Cadillac returning to prototype endurance racing for first time in 14 years
Cadillac unveiled its latest race car today. It’s called the DPi-V.R and it will compete in the 2017 IMSA WeatherTech SportsCar Championship Daytona Prototype International (DPi) series.
The last time Cadillac competed in prototype endurance racing was 2002. Cadillac joins Mazda and Nissan in as manufacturers for IMSA’s top Prototype class. The class will also include international LM P2 prototype chassis from Riley/Multimatic, Ligier, ORECA and Dallara, all powered by single-specification Gibson V-8 engines.
Apparently, Cadillac has kept the development of this car tightly under wraps because nobody has seen it before today and it’s just about ready to go. In fact, it will make its racing debut January 28-29 at the Rolex 24 Hour at Daytona, the 2017 IMSA season opener. Actually, three cars will compete, one run by Wayne Taylor Racing and the other two campaigned by Action Express Racing, which has one the last three WeatherTech Championship Prototype titles.
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“Cadillac is proud to return to the pinnacle of prototype racing in North America after a 14-year absence,” said Johan de Nysschen, president of Cadillac. “The Cadillac DPi-V.R further strengthens our V-Performance portfolio, placing Cadillac into the highest series of sports car racing in North America.”
Cadillac leveraged the expertise of its engineering and design teams to develop the car, and also worked with chassis builder Dallara, ECR Engines, and the aforementioned race teams. The process took place over the past year.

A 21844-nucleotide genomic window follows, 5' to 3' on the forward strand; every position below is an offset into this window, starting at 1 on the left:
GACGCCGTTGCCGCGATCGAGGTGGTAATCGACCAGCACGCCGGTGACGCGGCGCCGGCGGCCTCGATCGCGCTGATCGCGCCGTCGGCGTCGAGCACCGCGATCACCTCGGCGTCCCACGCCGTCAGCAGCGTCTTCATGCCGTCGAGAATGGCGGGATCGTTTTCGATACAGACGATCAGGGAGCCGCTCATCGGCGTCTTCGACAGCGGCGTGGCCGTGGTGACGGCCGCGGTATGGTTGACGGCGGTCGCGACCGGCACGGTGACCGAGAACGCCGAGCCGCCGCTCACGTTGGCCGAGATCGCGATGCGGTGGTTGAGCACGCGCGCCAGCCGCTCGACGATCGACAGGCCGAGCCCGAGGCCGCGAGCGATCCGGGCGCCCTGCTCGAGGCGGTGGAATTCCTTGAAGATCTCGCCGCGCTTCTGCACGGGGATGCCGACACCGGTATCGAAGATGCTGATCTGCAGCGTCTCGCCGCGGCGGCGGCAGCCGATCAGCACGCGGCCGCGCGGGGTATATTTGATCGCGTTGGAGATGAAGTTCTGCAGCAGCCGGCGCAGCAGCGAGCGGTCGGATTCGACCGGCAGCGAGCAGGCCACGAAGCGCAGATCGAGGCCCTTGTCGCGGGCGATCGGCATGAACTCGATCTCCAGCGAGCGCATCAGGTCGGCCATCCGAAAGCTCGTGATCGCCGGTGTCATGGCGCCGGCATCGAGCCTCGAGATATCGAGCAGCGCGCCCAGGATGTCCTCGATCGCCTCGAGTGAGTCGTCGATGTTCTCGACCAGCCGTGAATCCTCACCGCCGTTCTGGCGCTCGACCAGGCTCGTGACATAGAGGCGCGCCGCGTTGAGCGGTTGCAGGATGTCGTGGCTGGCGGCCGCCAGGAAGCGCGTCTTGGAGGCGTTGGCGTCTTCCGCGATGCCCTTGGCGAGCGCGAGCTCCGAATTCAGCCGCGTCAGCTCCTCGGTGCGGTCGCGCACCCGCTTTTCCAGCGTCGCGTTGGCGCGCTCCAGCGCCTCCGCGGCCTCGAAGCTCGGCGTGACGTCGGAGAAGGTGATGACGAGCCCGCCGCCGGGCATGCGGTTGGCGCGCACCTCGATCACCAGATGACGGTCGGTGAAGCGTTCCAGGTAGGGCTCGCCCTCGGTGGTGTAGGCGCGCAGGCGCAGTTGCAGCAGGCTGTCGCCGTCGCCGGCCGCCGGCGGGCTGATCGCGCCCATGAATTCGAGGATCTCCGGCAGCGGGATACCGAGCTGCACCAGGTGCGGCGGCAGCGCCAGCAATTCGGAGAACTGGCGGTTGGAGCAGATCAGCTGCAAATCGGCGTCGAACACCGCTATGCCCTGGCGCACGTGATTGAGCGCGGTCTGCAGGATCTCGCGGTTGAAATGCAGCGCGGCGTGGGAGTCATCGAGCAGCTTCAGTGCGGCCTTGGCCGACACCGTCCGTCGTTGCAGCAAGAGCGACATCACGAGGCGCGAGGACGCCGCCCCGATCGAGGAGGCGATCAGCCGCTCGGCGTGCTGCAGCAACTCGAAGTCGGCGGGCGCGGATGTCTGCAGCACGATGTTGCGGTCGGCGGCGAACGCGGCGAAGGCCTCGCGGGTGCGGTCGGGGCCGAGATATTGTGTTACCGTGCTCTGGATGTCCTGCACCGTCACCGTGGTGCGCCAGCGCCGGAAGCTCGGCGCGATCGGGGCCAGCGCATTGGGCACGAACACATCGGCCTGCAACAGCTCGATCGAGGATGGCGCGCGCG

The car is powered by a normally-aspirated Cadillac 6.2 liter V-8 engine that shares its basic design with the supercharged version in the Cadillac CTS-V and the normally aspirated version in the Cadillac Escalade. In the DPi-V.R, the 6.2 produces approximately 600 horsepower when fitted with IMSA-mandated air restrictors. It can rev to the maximum-allowable RPM of 8,000, and it features dry sump lubrication. Power flows to the rear wheels via a transversely mounted and paddle-shifted X-TRAC sequential transmission. A viscous mechanical limited-slip differential helps distribute the power between the rear wheels for best traction.
The total weight? I mere 2,050 pounds.
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The Cadillac design studio shaped the car.
“The DPi-V.R race car was an exciting new canvas for the Cadillac design and sculpting team,” said Andrew Smith, Global Cadillac Design executive director. “The studio embraced the opportunity to interpret the Cadillac form language, line work and graphic signature for this premier prototype racing application. Every detail of the final design was selected to support the car’s on-track performance and unmistakable Cadillac presence.”
Distinctive Cadillac elements include the vertical lighting signature, the side feature line, and the V-Performance wheels. The air intake even takes on the trapezoidal shape of the Cadillac crest, and Cadillac says the shape of the canopy was inspired by Cadillac daylight openings (window glass areas). The surfacing of the car was refined in the wind tunnel.
Drivers will be able to see the competition behind in the Rear Camera Mirror that made its production debut on the Cadillac CT6 sedan.
Though it will race in January, the DPi-V.R will make its public on-track debut during two days of IMSA-sanctioned testing at Daytona International Speedway on December 13-14.
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